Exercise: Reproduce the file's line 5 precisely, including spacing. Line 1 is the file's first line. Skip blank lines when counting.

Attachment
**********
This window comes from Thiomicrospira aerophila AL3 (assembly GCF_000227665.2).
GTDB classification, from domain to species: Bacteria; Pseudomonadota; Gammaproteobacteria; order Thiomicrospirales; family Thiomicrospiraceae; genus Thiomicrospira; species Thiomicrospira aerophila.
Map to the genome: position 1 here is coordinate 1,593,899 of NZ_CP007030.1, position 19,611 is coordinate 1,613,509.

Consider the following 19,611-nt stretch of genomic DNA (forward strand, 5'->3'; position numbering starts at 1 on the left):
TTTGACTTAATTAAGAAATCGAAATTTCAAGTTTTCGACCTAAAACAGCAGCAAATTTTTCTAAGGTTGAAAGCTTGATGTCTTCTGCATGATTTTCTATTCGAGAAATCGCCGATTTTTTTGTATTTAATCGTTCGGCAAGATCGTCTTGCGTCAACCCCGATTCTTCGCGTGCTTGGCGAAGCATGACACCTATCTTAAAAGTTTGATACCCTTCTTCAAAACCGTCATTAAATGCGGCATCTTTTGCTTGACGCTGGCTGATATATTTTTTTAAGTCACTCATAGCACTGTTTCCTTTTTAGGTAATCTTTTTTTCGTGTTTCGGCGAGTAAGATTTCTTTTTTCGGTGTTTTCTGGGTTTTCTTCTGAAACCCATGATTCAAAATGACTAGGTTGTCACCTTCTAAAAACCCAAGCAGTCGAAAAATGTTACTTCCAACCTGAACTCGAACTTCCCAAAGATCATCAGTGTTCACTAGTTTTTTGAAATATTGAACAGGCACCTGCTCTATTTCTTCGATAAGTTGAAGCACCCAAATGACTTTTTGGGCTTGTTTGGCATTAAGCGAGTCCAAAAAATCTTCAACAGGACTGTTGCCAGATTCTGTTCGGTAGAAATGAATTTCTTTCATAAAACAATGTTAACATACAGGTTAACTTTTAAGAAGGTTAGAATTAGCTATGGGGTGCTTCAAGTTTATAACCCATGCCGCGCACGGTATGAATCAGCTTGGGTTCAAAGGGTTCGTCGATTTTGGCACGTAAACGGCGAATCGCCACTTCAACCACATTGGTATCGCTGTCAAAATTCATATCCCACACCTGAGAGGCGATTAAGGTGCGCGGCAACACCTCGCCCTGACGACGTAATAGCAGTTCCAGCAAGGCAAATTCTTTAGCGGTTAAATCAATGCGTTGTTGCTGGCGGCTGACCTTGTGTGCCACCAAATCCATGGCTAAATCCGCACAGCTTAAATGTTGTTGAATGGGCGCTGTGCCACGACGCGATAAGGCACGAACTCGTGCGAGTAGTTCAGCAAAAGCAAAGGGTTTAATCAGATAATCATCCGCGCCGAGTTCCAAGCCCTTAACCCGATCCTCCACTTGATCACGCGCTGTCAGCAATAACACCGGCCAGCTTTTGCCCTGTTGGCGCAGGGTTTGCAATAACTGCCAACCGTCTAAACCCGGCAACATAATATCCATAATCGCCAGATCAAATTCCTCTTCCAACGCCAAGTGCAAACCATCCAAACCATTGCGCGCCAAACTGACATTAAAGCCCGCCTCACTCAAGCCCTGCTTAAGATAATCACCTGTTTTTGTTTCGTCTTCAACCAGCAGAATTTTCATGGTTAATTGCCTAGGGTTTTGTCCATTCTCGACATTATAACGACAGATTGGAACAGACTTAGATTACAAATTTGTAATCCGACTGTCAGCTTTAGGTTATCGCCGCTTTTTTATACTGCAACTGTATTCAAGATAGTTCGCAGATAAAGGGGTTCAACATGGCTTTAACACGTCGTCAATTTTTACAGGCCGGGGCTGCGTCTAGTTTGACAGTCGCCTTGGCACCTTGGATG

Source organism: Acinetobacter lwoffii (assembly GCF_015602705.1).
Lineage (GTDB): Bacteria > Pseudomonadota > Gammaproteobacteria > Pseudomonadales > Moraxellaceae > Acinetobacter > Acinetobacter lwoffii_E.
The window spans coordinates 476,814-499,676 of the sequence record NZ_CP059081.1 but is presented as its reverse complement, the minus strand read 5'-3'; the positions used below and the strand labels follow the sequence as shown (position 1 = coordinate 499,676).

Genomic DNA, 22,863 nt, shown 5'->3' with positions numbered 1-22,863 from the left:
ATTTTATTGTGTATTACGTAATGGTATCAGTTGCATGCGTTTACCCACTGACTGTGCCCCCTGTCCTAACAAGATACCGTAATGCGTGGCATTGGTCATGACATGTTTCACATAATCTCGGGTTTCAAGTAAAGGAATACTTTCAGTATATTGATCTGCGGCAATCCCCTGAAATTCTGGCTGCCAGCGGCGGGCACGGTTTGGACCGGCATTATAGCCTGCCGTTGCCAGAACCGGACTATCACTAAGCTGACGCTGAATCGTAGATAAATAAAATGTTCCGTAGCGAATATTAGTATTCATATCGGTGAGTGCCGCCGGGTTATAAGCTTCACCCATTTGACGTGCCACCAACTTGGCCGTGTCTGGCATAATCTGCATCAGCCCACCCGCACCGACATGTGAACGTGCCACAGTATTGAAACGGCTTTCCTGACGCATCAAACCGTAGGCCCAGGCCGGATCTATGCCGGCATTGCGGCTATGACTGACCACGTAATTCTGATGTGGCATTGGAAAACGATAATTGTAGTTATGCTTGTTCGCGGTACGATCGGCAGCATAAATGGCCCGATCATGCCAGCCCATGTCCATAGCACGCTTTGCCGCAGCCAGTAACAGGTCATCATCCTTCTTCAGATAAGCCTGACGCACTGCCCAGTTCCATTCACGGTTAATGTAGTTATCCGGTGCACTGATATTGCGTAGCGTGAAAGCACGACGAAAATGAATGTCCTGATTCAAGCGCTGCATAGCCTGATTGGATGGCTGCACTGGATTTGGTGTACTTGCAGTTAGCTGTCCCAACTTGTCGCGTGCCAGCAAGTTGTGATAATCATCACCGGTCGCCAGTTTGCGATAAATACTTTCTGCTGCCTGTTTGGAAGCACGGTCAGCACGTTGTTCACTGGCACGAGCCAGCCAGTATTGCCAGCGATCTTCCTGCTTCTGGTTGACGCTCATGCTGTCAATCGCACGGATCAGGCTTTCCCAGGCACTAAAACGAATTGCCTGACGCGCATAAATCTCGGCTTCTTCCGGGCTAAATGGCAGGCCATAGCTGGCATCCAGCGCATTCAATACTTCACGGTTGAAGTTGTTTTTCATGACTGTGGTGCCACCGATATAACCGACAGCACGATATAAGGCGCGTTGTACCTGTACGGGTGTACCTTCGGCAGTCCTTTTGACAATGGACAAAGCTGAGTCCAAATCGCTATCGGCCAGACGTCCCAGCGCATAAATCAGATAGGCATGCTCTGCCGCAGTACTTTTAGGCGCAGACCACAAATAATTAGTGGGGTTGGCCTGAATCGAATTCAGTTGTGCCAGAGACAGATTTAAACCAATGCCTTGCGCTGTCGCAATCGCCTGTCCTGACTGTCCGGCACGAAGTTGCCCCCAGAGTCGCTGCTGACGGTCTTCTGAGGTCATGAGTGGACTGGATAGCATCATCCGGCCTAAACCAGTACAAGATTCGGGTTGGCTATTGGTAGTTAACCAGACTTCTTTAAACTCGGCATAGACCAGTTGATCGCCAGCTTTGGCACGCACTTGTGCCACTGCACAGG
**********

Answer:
TTTGACTTAATTAAGAAATCGAAATTTCAAGTTTTCGACCTAAAACAGCAGCAAATTTTTCTAAGGTTGAAAGCTTGATGTCTTCTGCATGATTTTCTATTCGAGAAATCGCCGATTTTTTTGTATTTAATCGTTCGGCAAGATCGTCTTGCGTCAACCCCGATTCTTCGCGTGCTTGGCGAAGCATGACACCTATCTTAAAAGTTTGATACCCTTCTTCAAAACCGTCATTAAATGCGGCATCTTTTGCTTGACGCTGGCTGATATATTTTTTTAAGTCACTCATAGCACTGTTTCCTTTTTAGGTAATCTTTTTTTCGTGTTTCGGCGAGTAAGATTTCTTTTTTCGGTGTTTTCTGGGTTTTCTTCTGAAACCCATGATTCAAAATGACTAGGTTGTCACCTTCTAAAAACCCAAGCAGTCGAAAAATGTTACTTCCAACCTGAACTCGAACTTCCCAAAGATCATCAGTGTTCACTAGTTTTTTGAAATATTGAACAGGCACCTGCTCTATTTCTTCGATAAGTTGAAGCACCCAAATGACTTTTTGGGCTTGTTTGGCATTAAGCGAGTCCAAAAAATCTTCAACAGGACTGTTGCCAGATTCTGTTCGGTAGAAATGAATTTCTTTCATAAAACAATGTTAACATACAGGTTAACTTTTAAGAAGGTTAGAATTAGCTATGGGGTGCTTCAAGTTTATAACCCATGCCGCGCACGGTATGAATCAGCTTGGGTTCAAAGGGTTCGTCGATTTTGGCACGTAAACGGCGAATCGCCACTTCAACCACATTGGTATCGCTGTCAAAATTCATATCCCACACCTGAGAGGCGATTAAGGTGCGCGGCAACACCTCGCCCTGACGACGTAATAGCAGTTCCAGCAAGGCAAATTCTTTAGCGGTTAAATCAATGCGTTGTTGCTGGCGGCTGACCTTGTGTGCCACCAAATCCATGGCTAAATCCGCACAGCTTAAATGTTGTTGAATGGGCGCTGTGCCACGACGCGATAAGGCACGAACTCGTGCGAGTAGTTCAGCAAAAGCAAAGGGTTTAATCAGATAATCATCCGCGCCGAGTTCCAAGCCCTTAACCCGATCCTCCACTTGATCACGCGCTGTCAGCAATAACACCGGCCAGCTTTTGCCCTGTTGGCGCAGGGTTTGCAATAACTGCCAACCGTCTAAACCCGGCAACATAATATCCATAATCGCCAGATCAAATTCCTCTTCCAACGCCAAGTGCAAACCATCCAAACCATTGCGCGCCAAACTGACATTAAAGCCCGCCTCACTCAAGCCCTGCTTAAGATAATCACCTGTTTTTGTTTCGTCTTCAACCAGCAGAATTTTCATGGTTAATTGCCTAGGGTTTTGTCCATTCTCGACATTATAACGACAGATTGGAACAGACTTAGATTACAAATTTGTAATCCGACTGTCAGCTTTAGGTTATCGCCGCTTTTTTATACTGCAACTGTATTCAAGATAGTTCGCAGATAAAGGGGTTCAACATGGCTTTAACACGTCGTCAATTTTTACAGGCCGGGGCTGCGTCTAGTTTGACAGTCGCCTTGGCACCTTGGATG